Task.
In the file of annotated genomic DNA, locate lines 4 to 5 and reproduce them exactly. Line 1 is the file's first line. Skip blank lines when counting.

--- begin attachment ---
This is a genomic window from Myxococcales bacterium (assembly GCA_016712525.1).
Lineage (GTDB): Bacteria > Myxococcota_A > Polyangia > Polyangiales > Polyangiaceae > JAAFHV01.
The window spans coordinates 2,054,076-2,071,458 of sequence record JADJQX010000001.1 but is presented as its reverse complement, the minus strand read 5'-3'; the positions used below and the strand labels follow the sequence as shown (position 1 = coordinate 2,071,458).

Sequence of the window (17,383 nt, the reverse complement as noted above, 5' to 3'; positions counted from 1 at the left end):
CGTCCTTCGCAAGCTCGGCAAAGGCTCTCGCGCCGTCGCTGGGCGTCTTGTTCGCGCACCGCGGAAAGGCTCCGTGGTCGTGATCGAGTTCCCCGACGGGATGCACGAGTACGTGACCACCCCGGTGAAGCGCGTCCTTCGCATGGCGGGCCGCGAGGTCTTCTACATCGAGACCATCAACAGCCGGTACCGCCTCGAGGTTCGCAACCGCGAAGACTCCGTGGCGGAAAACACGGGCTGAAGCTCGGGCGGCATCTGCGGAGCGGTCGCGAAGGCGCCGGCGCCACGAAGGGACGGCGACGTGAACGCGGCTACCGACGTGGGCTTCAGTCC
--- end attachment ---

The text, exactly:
Sequence of the window (17,383 nt, the reverse complement as noted above, 5' to 3'; positions counted from 1 at the left end):
CGTCCTTCGCAAGCTCGGCAAAGGCTCTCGCGCCGTCGCTGGGCGTCTTGTTCGCGCACCGCGGAAAGGCTCCGTGGTCGTGATCGAGTTCCCCGACGGGATGCACGAGTACGTGACCACCCCGGTGAAGCGCGTCCTTCGCATGGCGGGCCGCGAGGTCTTCTACATCGAGACCATCAACAGCCGGTACCGCCTCGAGGTTCGCAACCGCGAAGACTCCGTGGCGGAAAACACGGGCTGAAGCTCGGGCGGCATCTGCGGAGCGGTCGCGAAGGCGCCGGCGCCACGAAGGGACGGCGACGTGAACGCGGCTACCGACGTGGGCTTCAGTCC